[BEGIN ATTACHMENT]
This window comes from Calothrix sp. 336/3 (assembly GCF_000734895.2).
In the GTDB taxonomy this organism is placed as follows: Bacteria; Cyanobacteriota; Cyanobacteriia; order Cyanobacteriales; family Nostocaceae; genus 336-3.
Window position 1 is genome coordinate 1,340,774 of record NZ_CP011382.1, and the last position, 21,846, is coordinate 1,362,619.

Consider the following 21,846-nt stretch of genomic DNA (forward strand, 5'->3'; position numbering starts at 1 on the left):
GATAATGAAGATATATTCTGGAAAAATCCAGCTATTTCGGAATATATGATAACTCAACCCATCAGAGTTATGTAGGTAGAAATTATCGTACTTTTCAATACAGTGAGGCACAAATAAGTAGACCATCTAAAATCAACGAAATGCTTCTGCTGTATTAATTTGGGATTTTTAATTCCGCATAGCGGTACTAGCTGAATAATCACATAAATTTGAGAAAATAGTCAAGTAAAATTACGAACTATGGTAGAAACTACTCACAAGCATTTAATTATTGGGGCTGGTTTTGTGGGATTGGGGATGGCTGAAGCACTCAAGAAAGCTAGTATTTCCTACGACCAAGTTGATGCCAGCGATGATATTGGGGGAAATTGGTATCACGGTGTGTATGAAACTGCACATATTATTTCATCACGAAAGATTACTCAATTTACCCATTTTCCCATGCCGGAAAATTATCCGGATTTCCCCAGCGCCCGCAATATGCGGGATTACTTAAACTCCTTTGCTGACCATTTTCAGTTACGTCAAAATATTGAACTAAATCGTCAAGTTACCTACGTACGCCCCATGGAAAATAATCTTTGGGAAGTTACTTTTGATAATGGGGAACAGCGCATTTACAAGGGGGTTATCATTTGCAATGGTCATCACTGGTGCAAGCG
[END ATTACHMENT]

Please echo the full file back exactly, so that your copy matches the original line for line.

This window comes from Calothrix sp. 336/3 (assembly GCF_000734895.2).
In the GTDB taxonomy this organism is placed as follows: Bacteria; Cyanobacteriota; Cyanobacteriia; order Cyanobacteriales; family Nostocaceae; genus 336-3.
Window position 1 is genome coordinate 1,340,774 of record NZ_CP011382.1, and the last position, 21,846, is coordinate 1,362,619.

Consider the following 21,846-nt stretch of genomic DNA (forward strand, 5'->3'; position numbering starts at 1 on the left):
GATAATGAAGATATATTCTGGAAAAATCCAGCTATTTCGGAATATATGATAACTCAACCCATCAGAGTTATGTAGGTAGAAATTATCGTACTTTTCAATACAGTGAGGCACAAATAAGTAGACCATCTAAAATCAACGAAATGCTTCTGCTGTATTAATTTGGGATTTTTAATTCCGCATAGCGGTACTAGCTGAATAATCACATAAATTTGAGAAAATAGTCAAGTAAAATTACGAACTATGGTAGAAACTACTCACAAGCATTTAATTATTGGGGCTGGTTTTGTGGGATTGGGGATGGCTGAAGCACTCAAGAAAGCTAGTATTTCCTACGACCAAGTTGATGCCAGCGATGATATTGGGGGAAATTGGTATCACGGTGTGTATGAAACTGCACATATTATTTCATCACGAAAGATTACTCAATTTACCCATTTTCCCATGCCGGAAAATTATCCGGATTTCCCCAGCGCCCGCAATATGCGGGATTACTTAAACTCCTTTGCTGACCATTTTCAGTTACGTCAAAATATTGAACTAAATCGTCAAGTTACCTACGTACGCCCCATGGAAAATAATCTTTGGGAAGTTACTTTTGATAATGGGGAACAGCGCATTTACAAGGGGGTTATCATTTGCAATGGTCATCACTGGTGCAAGCG